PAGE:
Most popular sports supplement banned in Britain over fears it may have lethal side-effects
Jack3d is mainly bought over the internet although it has been available in some sports storesIt contains a stimulant called DMAA that could have lethal side-effects
12:35 GMT, 28 August 2012
Banned: Jack3d contains a stimulant called DMAA
A sports supplement popular with fitness fanatics has been banned in Britain because of fears it may have lethal side-effects.
The drink Jack3D contains a stimulant known as DMAA (dimethylamylamine) that has been linked to high blood pressure, headaches, vomiting, stroke and even a death.
The UK’s medicines watchdog MHRA (Medicines and Healthcare products Regulatory Agency) has ruled it is unlicensed and all other DMAA containing products need to be removed from the market to protect public safety.
The decision follows similar warnings around the world, including in the US and Australia where a man died after buying DMAA online.
Jack3d is said to boost energy, concentration and metabolism. But DMAA, most commonly used as a workout aid or dietary supplement, can have a physiological effect on the body by narrowing the arteries and raising the heart rate, said the MHRA.
This has been linked to suspected adverse drug reactions worldwide, ranging from shortness of breath to heart attacks.
An MHRA spokesperson said: 'Jack3d is mainly bought over the internet although it is also available in sports stores specialising in work out products.
'If we find a shop selling it we will send them a written reminder asking them to remove it from their shelves. If they ignore this then our enforcement officers will move in and begin legal action.
'It is the most popular sports supplement in the UK because it is a stimulant that allows you to work out for longer.
'But it is for people who are really into their fitness. Your average person who goes to the gym once or twice a week is unlikely to have ever used it.'
The MHRA has already issued eight urgent notices instructing retailers to remove the product and any other DMAA containing products from sale.
The MHRA has recently taken action against a number of products presented as sports supplements that fall within the definition of a medicinal product because of the potent herbal ingredients they contained.
The chemical ingredient DMAA is also on the prohibited list of banned substances by the World Anti-Doping Agency and has been responsible for 137 doping violations worldwide.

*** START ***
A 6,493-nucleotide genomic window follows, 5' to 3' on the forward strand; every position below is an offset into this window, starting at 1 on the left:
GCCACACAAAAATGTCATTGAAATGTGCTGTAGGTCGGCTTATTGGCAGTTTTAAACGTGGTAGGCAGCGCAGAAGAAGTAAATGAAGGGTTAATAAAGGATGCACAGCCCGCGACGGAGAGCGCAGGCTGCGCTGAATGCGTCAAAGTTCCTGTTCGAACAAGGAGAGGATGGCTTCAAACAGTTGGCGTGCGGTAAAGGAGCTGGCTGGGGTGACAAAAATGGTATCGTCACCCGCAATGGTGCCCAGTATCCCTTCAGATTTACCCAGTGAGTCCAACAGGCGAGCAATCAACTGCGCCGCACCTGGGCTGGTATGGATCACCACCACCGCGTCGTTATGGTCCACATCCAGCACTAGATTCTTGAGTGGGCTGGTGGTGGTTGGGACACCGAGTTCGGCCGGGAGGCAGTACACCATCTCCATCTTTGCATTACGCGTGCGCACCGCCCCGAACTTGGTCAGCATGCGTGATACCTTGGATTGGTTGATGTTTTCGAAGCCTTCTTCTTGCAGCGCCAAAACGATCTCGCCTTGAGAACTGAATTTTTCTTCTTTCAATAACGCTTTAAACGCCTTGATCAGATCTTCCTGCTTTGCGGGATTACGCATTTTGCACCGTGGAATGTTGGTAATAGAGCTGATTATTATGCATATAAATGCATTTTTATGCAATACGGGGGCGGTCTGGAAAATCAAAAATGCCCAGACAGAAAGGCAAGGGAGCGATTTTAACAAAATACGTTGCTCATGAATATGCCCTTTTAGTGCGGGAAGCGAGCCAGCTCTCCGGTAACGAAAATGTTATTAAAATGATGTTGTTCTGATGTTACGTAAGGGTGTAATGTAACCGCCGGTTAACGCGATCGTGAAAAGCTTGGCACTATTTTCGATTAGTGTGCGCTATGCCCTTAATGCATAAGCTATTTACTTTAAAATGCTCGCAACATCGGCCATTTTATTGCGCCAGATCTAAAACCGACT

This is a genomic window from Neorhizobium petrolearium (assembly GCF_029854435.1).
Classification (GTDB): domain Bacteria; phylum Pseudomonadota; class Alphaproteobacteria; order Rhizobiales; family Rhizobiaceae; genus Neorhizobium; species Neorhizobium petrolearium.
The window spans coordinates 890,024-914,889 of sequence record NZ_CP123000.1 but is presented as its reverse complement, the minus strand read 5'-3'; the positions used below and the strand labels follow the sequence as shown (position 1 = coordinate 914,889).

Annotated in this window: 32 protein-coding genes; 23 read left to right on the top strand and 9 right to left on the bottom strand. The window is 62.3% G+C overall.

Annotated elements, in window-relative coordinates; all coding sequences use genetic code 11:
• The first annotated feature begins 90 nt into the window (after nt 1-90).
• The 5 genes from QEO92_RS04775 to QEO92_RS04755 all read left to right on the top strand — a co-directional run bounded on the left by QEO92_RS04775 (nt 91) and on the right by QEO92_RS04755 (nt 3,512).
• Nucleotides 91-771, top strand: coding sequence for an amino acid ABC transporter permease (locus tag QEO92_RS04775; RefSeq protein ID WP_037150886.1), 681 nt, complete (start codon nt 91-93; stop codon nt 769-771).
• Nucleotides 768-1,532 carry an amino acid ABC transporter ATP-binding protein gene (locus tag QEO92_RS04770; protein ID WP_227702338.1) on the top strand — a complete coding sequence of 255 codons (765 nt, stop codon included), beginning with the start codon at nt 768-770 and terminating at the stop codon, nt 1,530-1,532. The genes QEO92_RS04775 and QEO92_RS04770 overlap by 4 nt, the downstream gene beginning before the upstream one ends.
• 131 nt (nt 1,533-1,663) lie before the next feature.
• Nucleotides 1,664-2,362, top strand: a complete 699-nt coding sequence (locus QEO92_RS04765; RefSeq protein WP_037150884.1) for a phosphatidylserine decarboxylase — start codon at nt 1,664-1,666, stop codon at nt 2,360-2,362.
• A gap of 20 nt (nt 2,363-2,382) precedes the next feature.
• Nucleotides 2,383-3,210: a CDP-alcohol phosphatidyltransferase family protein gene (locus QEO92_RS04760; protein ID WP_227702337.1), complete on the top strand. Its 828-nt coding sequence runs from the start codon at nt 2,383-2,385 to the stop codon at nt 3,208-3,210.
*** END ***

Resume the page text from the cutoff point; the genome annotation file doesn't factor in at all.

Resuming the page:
Jack3d is the most popular sports supplement in the UK because it is a stimulant that allows you to work out for longer
David Carter, manager of the MHRA’s Medicines Borderline Section, said: 'People need to be aware when choosing their sports supplements. These products may claim to increase performance but contain powerful ingredients which can have serious side effects.
'We recommend people only use approved products and speak to a qualified medical practitioner if they have any concerns about any supplements they may be taking.'
Relevant companies are advised to remove Jack3D from sale and to take similar action for other products containing DMAA, which is also known by many names including Methylhexanamine, Geranamine, Geranium oil and ‘Cranesbill’.
Graham Arthur, director of Legal at UK anti-doping, added: 'This is a significant step forward for all competitive athletes as methylhexaneamine (DMAA) is a banned substance ‘in-competition’ that frequently appears in over the counter and internet bought products but not clearly on the label.
'Athletes who use sports supplements need to choose reputable manufacturers who can justify their claims with scientific evidence, and have their products screened to minimise the risk of testing positive for a substance on the World Anti-Doping Agency’s Prohibited List.
'UK Anti-Doping continues to work closely with the MHRA to protect the health of athletes and to prevent doping in sport.'